The federal tax reform plan released by House Republicans last week is irresponsible and unacceptable. It will increase homelessness and hardship. The proposed plan will eliminate a critical resource for developing and preserving affordable homes and will siphon savings from needed reforms to the mortgage interest deduction to pay for tax breaks for corporations and the wealthiest.
In a good, historic first step, the Republican bill would lower the amount of a mortgage on which the mortgage interest deduction (MID) could be claimed from $1 million to $500,000 for new homes and eliminate the availability of the deduction for second homes. These changes to the MID would impact fewer than 6% of mortgages throughout the country and would save an estimated $95.5 billion over the first decade.
Unfortunately, instead of using the savings from MID reform to invest in housing programs for those with the greatest needs, House Republicans funnel these and other savings to pay for highly regressive tax cuts for the richest households and corporations. Housing Action Illinois is a proud supporter of the United for Homes campaign, which proposes that MID reform savings be invested in affordable housing solutions for the lowest income people like the national Housing Trust Fund and a renter’s credit.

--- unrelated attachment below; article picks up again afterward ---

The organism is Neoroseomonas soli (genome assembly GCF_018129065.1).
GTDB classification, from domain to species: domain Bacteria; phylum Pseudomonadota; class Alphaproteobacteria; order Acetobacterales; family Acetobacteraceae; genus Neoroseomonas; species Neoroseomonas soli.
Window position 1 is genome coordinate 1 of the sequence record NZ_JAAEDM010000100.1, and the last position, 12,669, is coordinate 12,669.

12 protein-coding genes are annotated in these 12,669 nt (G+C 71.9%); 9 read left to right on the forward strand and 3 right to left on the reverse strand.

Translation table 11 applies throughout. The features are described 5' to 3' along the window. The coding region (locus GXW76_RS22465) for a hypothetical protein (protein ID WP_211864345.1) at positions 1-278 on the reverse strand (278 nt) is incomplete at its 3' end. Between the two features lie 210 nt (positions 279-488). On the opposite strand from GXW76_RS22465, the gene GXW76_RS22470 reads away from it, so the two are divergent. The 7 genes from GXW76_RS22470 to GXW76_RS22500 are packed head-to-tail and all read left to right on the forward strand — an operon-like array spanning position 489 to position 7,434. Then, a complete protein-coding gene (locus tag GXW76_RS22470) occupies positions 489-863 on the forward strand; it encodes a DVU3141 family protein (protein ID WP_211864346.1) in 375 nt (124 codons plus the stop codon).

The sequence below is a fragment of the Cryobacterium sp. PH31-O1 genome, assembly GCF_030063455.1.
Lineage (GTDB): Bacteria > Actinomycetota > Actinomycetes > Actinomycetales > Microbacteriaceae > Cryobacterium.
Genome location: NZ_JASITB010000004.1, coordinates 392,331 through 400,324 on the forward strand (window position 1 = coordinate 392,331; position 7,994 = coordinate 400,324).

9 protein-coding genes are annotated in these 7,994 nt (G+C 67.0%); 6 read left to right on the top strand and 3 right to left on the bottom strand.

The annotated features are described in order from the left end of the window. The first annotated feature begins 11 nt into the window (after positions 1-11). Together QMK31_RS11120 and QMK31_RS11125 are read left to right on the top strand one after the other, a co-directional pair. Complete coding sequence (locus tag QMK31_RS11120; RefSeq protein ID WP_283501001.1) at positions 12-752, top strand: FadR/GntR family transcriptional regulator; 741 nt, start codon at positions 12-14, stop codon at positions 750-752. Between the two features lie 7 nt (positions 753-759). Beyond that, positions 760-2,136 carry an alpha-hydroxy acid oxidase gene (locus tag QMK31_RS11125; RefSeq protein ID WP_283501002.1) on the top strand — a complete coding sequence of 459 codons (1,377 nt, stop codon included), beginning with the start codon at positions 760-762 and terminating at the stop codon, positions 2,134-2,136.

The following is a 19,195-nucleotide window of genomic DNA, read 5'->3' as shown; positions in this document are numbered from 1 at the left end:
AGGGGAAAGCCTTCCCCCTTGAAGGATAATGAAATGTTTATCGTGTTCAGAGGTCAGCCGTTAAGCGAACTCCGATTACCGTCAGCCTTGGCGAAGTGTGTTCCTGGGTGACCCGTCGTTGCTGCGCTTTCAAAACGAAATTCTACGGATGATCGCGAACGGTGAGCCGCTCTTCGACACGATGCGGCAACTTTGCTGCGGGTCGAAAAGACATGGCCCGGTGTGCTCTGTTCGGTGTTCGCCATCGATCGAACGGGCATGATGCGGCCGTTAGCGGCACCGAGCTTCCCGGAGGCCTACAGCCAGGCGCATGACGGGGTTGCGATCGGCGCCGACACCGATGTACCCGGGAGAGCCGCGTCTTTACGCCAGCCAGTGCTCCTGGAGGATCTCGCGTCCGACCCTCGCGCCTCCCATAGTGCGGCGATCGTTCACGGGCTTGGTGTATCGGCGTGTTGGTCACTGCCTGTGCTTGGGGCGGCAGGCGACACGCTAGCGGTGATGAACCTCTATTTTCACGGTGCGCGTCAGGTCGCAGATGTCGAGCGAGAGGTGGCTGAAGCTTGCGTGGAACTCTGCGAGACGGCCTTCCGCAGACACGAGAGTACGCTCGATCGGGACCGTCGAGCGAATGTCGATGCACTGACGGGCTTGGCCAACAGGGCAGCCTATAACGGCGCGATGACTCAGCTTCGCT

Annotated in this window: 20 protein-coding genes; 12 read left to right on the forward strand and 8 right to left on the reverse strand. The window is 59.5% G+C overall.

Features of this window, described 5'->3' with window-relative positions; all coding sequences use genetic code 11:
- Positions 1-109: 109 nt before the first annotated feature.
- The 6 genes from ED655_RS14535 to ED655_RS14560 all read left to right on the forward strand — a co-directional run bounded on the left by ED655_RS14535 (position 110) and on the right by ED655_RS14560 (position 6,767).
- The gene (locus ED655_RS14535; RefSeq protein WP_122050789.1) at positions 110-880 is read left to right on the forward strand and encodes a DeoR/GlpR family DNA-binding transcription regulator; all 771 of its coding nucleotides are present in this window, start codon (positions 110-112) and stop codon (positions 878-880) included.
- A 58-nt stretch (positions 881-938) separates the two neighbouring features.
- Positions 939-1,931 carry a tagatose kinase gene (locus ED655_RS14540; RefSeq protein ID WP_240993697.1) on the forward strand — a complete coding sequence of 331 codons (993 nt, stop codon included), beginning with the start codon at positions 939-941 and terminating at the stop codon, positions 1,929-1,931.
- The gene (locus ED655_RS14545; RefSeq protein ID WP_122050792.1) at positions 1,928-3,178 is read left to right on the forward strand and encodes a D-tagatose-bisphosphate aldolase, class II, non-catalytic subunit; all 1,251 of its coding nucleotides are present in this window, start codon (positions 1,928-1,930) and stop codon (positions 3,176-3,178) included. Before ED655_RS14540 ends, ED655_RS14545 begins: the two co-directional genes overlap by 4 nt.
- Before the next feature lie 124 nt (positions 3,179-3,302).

On top of this, over the next decade, the proposal would increase the deficit by at least $1.5 trillion, a move likely to lead to deep spending cuts to critical programs that we all rely on—including those for affordable housing and community development. As the National Low Income Housing Coalition notes, the congressional budget resolution that started the process for these tax cuts calls for $5.8 trillion in budget cuts over the next decade, including $800 billion of cuts from the non-defense discretionary side of the budget. Republicans may use future legislation and spending bills to make such budget cuts, using projected increased deficits to justify doing so.
Call your representative today and ask them to vote NO on the tax reform bill. Tell them that it will make problems such as the lack of affordable housing and homelessness worse, and this is an opportunity to invest in housing programs, not pass cuts that will increase homelessness and hardship.